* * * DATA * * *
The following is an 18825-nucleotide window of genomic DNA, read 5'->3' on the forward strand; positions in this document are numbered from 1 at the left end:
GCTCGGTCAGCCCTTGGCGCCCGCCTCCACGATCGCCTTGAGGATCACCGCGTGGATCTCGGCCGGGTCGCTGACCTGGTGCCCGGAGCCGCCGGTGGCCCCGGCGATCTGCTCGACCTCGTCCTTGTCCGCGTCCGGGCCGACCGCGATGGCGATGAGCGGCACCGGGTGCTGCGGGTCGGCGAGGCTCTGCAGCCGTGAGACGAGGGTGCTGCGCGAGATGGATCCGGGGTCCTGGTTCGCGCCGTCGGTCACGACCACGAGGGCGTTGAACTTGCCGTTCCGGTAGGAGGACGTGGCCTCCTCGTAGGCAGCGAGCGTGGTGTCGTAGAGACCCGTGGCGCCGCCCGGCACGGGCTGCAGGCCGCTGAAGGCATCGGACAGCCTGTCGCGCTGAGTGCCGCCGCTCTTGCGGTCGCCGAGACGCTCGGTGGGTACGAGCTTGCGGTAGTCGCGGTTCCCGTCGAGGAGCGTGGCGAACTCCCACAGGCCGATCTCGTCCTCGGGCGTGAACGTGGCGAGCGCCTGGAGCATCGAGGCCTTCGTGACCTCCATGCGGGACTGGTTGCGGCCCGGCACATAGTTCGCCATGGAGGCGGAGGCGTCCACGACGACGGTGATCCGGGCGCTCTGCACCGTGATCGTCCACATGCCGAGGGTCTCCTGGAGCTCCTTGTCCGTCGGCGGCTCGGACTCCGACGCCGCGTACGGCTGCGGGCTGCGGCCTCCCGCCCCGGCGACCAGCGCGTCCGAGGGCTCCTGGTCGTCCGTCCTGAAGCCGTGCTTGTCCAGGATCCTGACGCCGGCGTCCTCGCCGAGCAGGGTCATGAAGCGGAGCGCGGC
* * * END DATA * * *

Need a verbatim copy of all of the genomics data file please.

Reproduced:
The following is an 18825-nucleotide window of genomic DNA, read 5'->3' on the forward strand; positions in this document are numbered from 1 at the left end:
GCTCGGTCAGCCCTTGGCGCCCGCCTCCACGATCGCCTTGAGGATCACCGCGTGGATCTCGGCCGGGTCGCTGACCTGGTGCCCGGAGCCGCCGGTGGCCCCGGCGATCTGCTCGACCTCGTCCTTGTCCGCGTCCGGGCCGACCGCGATGGCGATGAGCGGCACCGGGTGCTGCGGGTCGGCGAGGCTCTGCAGCCGTGAGACGAGGGTGCTGCGCGAGATGGATCCGGGGTCCTGGTTCGCGCCGTCGGTCACGACCACGAGGGCGTTGAACTTGCCGTTCCGGTAGGAGGACGTGGCCTCCTCGTAGGCAGCGAGCGTGGTGTCGTAGAGACCCGTGGCGCCGCCCGGCACGGGCTGCAGGCCGCTGAAGGCATCGGACAGCCTGTCGCGCTGAGTGCCGCCGCTCTTGCGGTCGCCGAGACGCTCGGTGGGTACGAGCTTGCGGTAGTCGCGGTTCCCGTCGAGGAGCGTGGCGAACTCCCACAGGCCGATCTCGTCCTCGGGCGTGAACGTGGCGAGCGCCTGGAGCATCGAGGCCTTCGTGACCTCCATGCGGGACTGGTTGCGGCCCGGCACATAGTTCGCCATGGAGGCGGAGGCGTCCACGACGACGGTGATCCGGGCGCTCTGCACCGTGATCGTCCACATGCCGAGGGTCTCCTGGAGCTCCTTGTCCGTCGGCGGCTCGGACTCCGACGCCGCGTACGGCTGCGGGCTGCGGCCTCCCGCCCCGGCGACCAGCGCGTCCGAGGGCTCCTGGTCGTCCGTCCTGAAGCCGTGCTTGTCCAGGATCCTGACGCCGGCGTCCTCGCCGAGCAGGGTCATGAAGCGGAGCGCGGC